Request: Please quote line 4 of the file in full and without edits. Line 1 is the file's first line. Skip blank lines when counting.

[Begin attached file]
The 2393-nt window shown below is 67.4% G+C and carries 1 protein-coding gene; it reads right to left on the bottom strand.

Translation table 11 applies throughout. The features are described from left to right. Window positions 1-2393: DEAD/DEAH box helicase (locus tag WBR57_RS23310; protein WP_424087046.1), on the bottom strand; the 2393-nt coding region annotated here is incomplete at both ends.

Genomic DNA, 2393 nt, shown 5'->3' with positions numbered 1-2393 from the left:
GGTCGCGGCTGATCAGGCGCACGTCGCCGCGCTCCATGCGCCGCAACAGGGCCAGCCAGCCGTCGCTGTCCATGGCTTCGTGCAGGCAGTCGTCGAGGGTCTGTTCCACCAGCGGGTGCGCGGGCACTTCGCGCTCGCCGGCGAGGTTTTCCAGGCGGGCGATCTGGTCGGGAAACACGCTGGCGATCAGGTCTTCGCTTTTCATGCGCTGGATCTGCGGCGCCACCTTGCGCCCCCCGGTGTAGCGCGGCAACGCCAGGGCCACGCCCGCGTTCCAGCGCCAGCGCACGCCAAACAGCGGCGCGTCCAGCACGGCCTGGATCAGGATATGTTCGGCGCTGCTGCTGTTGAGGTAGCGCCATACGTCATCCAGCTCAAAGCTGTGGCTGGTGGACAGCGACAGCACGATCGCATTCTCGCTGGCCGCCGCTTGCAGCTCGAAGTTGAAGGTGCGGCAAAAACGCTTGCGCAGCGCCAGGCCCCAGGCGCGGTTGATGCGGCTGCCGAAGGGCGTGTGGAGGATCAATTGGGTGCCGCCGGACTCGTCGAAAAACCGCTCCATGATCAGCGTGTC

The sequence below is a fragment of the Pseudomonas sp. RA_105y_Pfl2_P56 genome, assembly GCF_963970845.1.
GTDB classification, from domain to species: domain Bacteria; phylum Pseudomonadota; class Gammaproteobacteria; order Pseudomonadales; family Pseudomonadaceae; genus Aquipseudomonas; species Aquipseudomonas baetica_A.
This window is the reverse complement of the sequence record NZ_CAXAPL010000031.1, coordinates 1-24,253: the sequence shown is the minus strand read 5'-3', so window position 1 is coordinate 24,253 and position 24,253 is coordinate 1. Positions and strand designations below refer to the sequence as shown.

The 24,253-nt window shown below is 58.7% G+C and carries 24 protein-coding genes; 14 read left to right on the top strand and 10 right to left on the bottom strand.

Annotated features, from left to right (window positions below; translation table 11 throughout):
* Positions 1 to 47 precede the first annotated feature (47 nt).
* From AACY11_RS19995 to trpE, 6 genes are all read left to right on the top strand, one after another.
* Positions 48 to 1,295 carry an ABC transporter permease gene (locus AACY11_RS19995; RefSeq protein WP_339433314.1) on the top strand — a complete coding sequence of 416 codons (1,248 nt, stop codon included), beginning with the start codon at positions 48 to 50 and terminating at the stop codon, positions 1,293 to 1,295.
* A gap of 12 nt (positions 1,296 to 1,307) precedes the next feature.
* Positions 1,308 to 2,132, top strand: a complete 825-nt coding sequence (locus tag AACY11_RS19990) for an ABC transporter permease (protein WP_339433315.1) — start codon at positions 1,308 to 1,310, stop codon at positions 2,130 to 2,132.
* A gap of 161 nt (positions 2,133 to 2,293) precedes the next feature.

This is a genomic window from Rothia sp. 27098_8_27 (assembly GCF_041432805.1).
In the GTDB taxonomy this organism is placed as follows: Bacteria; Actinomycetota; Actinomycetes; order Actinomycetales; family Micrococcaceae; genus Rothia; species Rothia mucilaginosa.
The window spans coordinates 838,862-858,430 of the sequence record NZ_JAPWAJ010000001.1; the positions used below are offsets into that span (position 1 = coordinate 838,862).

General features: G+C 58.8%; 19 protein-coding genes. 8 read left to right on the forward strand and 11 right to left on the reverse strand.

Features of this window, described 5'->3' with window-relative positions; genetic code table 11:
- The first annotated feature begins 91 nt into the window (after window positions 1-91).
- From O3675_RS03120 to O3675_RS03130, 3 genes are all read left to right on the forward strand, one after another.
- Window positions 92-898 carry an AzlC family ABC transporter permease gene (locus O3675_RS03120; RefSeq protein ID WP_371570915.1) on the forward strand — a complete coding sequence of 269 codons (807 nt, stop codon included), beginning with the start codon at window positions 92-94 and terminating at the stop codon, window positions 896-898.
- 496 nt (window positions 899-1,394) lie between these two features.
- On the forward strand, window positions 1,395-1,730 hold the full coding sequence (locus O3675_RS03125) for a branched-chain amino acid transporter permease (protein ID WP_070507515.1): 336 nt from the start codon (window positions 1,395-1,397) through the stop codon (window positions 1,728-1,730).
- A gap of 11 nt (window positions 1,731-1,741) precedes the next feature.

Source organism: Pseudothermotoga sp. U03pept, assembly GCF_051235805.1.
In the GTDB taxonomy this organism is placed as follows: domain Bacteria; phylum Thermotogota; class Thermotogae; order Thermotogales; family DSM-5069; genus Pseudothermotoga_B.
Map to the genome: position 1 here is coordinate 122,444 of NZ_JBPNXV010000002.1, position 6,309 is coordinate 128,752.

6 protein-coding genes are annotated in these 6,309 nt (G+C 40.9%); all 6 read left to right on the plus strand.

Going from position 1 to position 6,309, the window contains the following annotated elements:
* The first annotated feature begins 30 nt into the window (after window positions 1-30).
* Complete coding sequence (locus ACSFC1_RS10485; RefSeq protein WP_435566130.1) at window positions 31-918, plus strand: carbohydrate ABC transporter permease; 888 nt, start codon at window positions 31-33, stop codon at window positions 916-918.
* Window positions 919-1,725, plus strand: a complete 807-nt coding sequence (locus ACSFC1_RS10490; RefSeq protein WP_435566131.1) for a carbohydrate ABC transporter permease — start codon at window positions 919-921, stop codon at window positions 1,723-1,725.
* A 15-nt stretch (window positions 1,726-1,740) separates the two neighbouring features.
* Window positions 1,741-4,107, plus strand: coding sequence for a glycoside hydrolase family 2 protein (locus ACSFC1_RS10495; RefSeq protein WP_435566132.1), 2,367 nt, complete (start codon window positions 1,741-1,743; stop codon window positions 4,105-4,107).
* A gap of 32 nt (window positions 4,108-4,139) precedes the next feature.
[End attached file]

GGTCGCGGCTGATCAGGCGCACGTCGCCGCGCTCCATGCGCCGCAACAGGGCCAGCCAGCCGTCGCTGTCCATGGCTTCGTGCAGGCAGTCGTCGAGGGTCTGTTCCACCAGCGGGTGCGCGGGCACTTCGCGCTCGCCGGCGAGGTTTTCCAGGCGGGCGATCTGGTCGGGAAACACGCTGGCGATCAGGTCTTCGCTTTTCATGCGCTGGATCTGCGGCGCCACCTTGCGCCCCCCGGTGTAGCGCGGCAACGCCAGGGCCACGCCCGCGTTCCAGCGCCAGCGCACGCCAAACAGCGGCGCGTCCAGCACGGCCTGGATCAGGATATGTTCGGCGCTGCTGCTGTTGAGGTAGCGCCATACGTCATCCAGCTCAAAGCTGTGGCTGGTGGACAGCGACAGCACGATCGCATTCTCGCTGGCCGCCGCTTGCAGCTCGAAGTTGAAGGTGCGGCAAAAACGCTTGCGCAGCGCCAGGCCCCAGGCGCGGTTGATGCGGCTGCCGAAGGGCGTGTGGAGGATCAATTGGGTGCCGCCGGACTCGTCGAAAAACCGCTCCATGATCAGCGTGTC